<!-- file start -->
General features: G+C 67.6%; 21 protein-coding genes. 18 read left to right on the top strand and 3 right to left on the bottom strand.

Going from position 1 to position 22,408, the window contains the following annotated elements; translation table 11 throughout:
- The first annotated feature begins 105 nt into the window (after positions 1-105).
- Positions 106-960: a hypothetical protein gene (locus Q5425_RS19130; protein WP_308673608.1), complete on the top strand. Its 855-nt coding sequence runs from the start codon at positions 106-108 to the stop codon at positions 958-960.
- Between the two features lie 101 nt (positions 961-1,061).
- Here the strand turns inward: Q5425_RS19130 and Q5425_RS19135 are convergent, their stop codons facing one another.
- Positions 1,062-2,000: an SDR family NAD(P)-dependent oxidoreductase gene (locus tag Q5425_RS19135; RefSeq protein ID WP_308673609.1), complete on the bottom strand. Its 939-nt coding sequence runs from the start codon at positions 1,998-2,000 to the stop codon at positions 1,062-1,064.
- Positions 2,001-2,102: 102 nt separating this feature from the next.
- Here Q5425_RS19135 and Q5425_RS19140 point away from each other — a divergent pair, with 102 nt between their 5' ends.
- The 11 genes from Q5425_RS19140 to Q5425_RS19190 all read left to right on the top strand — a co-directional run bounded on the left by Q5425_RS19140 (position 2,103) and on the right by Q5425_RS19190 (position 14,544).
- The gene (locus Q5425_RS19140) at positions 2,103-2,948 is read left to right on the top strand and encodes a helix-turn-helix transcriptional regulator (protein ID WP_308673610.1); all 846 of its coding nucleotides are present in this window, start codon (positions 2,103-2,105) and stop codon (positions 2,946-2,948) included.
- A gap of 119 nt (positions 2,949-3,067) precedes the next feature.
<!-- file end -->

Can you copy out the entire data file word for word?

General features: G+C 67.6%; 21 protein-coding genes. 18 read left to right on the top strand and 3 right to left on the bottom strand.

Going from position 1 to position 22,408, the window contains the following annotated elements; translation table 11 throughout:
- The first annotated feature begins 105 nt into the window (after positions 1-105).
- Positions 106-960: a hypothetical protein gene (locus Q5425_RS19130; protein WP_308673608.1), complete on the top strand. Its 855-nt coding sequence runs from the start codon at positions 106-108 to the stop codon at positions 958-960.
- Between the two features lie 101 nt (positions 961-1,061).
- Here the strand turns inward: Q5425_RS19130 and Q5425_RS19135 are convergent, their stop codons facing one another.
- Positions 1,062-2,000: an SDR family NAD(P)-dependent oxidoreductase gene (locus tag Q5425_RS19135; RefSeq protein ID WP_308673609.1), complete on the bottom strand. Its 939-nt coding sequence runs from the start codon at positions 1,998-2,000 to the stop codon at positions 1,062-1,064.
- Positions 2,001-2,102: 102 nt separating this feature from the next.
- Here Q5425_RS19135 and Q5425_RS19140 point away from each other — a divergent pair, with 102 nt between their 5' ends.
- The 11 genes from Q5425_RS19140 to Q5425_RS19190 all read left to right on the top strand — a co-directional run bounded on the left by Q5425_RS19140 (position 2,103) and on the right by Q5425_RS19190 (position 14,544).
- The gene (locus Q5425_RS19140) at positions 2,103-2,948 is read left to right on the top strand and encodes a helix-turn-helix transcriptional regulator (protein ID WP_308673610.1); all 846 of its coding nucleotides are present in this window, start codon (positions 2,103-2,105) and stop codon (positions 2,946-2,948) included.
- A gap of 119 nt (positions 2,949-3,067) precedes the next feature.